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Jan,

 

Yes, I have had Maine lobsters, and even in Maine on a business trip once. A story I tell on myself: I was in the Navy and stationed in the Pentagon many years ago when one day a colleague had to go on temporary duty on an aircraft for a few days in New England somewhere -- it may indeed have been Bangor, as there is a Navy air station there.

 

He said the aircrew usually went somewhere the last day and bought live lobsters to bring back, and did I want some while he was going? Of course I did! Figuring about 6 dollars apiece for a nice live one in the supermarkets around here (this was a long time ago :D ) , I gave him a 20, figuring I might get four or maybe even five lobsters since they were probably cheaper from the source, so to speak.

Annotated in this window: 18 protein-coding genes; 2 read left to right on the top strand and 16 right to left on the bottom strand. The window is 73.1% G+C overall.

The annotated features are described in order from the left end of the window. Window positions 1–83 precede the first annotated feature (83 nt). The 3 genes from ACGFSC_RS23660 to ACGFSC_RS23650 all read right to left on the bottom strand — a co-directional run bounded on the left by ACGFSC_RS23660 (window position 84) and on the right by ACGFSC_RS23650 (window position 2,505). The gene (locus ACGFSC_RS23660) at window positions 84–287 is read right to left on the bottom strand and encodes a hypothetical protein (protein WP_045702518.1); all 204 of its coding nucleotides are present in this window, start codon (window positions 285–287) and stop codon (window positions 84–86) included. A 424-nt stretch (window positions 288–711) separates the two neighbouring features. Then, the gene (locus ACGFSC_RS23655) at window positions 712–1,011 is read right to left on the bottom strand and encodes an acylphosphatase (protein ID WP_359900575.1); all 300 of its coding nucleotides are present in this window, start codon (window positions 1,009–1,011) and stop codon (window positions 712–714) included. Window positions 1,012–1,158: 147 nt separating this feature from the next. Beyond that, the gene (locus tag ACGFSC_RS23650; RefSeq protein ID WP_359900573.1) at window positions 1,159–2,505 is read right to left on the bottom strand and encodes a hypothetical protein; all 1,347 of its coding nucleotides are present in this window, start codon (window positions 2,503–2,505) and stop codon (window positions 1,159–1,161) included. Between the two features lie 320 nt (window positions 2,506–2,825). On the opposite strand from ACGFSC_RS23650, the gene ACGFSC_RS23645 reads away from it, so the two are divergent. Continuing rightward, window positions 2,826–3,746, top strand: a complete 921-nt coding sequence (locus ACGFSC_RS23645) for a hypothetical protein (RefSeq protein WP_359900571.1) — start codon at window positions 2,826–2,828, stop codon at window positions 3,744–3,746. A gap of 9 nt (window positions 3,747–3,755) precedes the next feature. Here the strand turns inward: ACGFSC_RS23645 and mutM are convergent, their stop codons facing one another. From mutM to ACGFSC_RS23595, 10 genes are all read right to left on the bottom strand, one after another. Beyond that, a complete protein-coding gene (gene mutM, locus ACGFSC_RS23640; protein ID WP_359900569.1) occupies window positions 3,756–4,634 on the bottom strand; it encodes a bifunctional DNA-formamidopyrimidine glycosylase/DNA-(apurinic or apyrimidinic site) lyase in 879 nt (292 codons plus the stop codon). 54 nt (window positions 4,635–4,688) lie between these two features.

A few days later, he showed back up with a box and put it on my desk. When I opened it, it contained a dozen or more lobsters of about 1.5-2 pounds or so each! Have you ever seen the movie "Annie Hall" with the scene with Woody Allen and Diane Keaton in the kitchen with the lobsters loose? That was pretty much my house that night. I invited some neighbors, and we enjoyed them very much! And we just did our best with the little legs (we discovered teeth did a better job than those little wooden mallets or the fancy lobster-shaped pliers.)

 

And, oh yeah, soft-shell crabs! The Banks have wonderful seafood, but I think the best softshells are in Annapolis on the harbor, or perhaps Baltimore. Man, ... I can tell it's about time for a trip to Phillips on Maine St. or J. Paul's in Georgetown (or Baltimore) for a crab cake!

 

Dave

 

Okay Dave, you've done it. We are in MD and there is NOTHING like the Chesapeake Bay Blue Crab. We crab quite a bit in the summer and early fall off our boat and after eating our fill, we pick the rest for crab meat and freeze it.